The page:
A Cautionary Tale for Catholic Bishops
by Edwin Faust
August 3, 2012
Every objective indicator points to the rapid decline and eventual demise of the Episcopal Church in America. From a membership of 3 million in 1970, the church now claims about 1 million adherents. And mind you, these are official figures. The number of Episcopalians regularly attending services and offering financial support may be much lower.
The Episcopal Church recently held its annual General Chapter, in which about 1000 members participated. The bishops — the upper house in the Chapter’s bicameral legislature — set the agenda and pretty much run the show, which by all accounts is more of a social gathering than a serious religious convocation.
So how did the bishops confront the alarming facts of the church’s rapidly shrinking membership? By tackling the issue head on? Hardly. The Chapter’s two principal decisions were addressed to the pressing matters of pet funerals and genetically modified foods.
You can now have your dog or cat interred with liturgical dignity, thanks to the Chapter’s bold action. And should you indulge in genetically engineered edibles, know that you ingest with the express disapproval of the Episcopal hierarchy.
The dereliction of the General Chapter in the face of the church’s imminent demise certainly appears ludicrous. It is also clear evidence of the leadership’s tacit acceptance of the church’s irrelevance as a serious religious institution. Of course, the human capacity for delusion ever amazes and it may be that the Chapter members imagined they were engaged in significant deliberations.
The United States Conference of Catholic Bishops should take note of developments in their “sister church.” After decades of issuing largely unread documents that endorse the progressive agenda of the Democratic Party, the USCCB has tried to assert itself as the champion of religious freedom by opposing the Obama Administration on the issue of mandatory health-insurance coverage for contraception.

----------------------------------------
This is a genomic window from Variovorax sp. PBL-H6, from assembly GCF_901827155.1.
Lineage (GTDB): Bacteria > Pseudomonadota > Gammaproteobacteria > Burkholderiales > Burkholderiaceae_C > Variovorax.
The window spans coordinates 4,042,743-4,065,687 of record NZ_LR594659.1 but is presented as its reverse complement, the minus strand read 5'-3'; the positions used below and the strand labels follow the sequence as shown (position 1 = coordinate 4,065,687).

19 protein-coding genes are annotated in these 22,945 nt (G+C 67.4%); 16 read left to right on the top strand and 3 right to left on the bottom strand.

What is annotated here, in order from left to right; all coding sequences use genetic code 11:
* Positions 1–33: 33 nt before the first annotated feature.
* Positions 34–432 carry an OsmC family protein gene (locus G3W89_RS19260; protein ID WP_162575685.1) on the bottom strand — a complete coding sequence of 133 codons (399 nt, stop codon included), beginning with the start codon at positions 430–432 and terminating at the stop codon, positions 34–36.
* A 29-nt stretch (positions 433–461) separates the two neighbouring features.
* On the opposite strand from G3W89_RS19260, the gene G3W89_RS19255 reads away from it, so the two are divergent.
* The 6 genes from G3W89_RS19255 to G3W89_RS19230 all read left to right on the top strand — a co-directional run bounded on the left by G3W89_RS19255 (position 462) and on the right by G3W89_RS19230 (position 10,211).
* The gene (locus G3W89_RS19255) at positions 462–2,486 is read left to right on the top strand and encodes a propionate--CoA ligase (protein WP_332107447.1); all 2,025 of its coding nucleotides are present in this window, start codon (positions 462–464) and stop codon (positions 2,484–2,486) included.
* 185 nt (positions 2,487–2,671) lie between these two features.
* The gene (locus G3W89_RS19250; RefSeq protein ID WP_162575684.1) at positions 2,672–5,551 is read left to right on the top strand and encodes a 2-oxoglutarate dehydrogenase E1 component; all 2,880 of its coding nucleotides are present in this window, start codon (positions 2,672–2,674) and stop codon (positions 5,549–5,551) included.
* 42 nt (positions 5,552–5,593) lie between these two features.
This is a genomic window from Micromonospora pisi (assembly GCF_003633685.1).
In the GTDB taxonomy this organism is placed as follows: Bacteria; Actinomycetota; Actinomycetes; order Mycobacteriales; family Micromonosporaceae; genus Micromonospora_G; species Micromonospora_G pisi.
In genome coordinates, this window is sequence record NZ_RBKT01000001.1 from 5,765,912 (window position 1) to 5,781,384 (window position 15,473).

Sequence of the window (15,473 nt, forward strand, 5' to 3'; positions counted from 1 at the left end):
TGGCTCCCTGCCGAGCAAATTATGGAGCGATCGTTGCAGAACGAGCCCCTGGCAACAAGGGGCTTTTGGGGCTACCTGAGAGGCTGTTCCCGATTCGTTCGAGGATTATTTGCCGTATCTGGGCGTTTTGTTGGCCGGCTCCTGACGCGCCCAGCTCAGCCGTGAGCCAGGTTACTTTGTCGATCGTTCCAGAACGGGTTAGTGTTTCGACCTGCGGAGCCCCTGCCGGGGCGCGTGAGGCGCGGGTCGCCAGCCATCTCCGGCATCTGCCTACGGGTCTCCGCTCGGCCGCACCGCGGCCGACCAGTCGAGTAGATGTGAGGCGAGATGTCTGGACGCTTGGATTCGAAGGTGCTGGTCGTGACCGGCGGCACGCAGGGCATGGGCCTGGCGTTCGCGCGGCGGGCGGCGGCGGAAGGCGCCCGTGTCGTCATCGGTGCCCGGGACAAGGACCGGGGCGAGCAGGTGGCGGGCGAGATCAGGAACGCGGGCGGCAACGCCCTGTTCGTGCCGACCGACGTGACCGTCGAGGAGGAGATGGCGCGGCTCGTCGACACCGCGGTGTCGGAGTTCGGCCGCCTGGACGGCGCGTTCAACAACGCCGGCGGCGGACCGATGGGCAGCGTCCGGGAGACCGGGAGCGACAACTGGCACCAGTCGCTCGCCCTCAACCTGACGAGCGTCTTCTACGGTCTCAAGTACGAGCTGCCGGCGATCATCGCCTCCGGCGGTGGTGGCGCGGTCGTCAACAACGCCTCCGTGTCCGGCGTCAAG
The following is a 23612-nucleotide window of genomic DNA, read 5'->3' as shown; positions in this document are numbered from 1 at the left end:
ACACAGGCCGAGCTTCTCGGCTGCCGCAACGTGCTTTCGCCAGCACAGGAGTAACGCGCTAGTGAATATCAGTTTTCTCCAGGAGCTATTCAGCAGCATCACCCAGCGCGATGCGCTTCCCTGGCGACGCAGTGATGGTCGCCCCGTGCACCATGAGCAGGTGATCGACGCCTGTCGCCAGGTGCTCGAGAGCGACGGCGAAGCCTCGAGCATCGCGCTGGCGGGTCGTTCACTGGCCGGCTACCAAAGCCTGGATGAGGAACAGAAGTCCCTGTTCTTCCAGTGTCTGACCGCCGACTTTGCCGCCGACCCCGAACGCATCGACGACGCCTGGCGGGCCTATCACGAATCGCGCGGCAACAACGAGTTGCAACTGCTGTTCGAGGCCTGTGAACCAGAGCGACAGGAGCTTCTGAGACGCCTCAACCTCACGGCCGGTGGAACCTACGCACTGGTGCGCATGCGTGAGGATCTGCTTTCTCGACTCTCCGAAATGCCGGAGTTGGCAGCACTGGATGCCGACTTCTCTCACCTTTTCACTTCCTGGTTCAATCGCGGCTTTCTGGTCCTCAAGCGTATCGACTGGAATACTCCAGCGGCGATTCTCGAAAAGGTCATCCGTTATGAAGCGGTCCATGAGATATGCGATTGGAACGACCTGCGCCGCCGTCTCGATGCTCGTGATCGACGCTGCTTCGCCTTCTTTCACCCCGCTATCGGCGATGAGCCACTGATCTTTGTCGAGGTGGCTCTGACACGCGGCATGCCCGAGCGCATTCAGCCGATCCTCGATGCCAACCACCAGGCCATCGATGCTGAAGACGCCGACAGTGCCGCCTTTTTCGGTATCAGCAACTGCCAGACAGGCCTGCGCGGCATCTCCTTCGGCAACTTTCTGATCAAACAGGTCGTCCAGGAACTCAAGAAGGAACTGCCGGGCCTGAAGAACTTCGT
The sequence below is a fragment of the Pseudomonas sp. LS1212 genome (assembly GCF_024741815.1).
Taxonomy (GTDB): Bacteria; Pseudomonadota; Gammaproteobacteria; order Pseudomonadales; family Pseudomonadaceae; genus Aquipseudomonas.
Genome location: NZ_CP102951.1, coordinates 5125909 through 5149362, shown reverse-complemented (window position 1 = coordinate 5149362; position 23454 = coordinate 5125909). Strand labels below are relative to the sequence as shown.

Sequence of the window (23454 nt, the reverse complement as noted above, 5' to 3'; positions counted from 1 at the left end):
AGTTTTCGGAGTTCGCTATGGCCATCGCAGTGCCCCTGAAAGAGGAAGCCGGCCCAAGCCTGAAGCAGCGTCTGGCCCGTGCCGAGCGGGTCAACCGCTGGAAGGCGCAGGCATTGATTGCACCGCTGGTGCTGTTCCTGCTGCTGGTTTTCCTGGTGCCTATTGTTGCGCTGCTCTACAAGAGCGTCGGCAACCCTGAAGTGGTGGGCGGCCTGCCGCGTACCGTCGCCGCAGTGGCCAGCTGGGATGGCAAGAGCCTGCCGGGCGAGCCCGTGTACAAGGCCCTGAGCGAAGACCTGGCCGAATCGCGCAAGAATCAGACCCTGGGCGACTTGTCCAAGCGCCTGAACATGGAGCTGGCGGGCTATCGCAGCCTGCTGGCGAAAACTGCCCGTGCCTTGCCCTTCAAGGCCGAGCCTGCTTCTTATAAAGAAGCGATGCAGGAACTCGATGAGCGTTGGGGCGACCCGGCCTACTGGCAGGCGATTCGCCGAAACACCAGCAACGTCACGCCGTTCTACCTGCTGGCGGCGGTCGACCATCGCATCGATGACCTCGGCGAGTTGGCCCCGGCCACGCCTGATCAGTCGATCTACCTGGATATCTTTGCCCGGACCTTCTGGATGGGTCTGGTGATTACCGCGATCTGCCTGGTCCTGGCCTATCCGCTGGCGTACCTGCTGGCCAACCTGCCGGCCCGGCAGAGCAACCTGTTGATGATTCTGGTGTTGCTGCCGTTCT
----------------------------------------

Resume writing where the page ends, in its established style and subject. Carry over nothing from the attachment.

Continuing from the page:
But the bishops have been either largely mute on the issue of artificial contraception, or have in some instances called for a rethinking of the Catholic teaching. And as it is known that some Catholic institutions already cover the cost of contraception in their healthcare packages, the bishops’ opposition appears more of a turf war than a battle over moral principle.
Meanwhile, the progressives at the USCCB are carrying on business as usual, backing leftwing policies on social issues and being politically correct liberals. It is easy to see why the Obama Administration takes their protest on the healthcare mandate so lightly. It is impossible to imagine the USCCB backing a conservative political agenda. It has a deep-seated phobia of the Republican Party and has shown that it can accommodate “Catholic” officials who oppose Church teaching on abortion and an array of other doctrinal matters.
The next time the Catholic bishops meet, will they make an honest assessment of the state of the Church and begin to assert their moral authority in issues that matter, or will they take up the pressing question: Should we have funeral rites for Fido?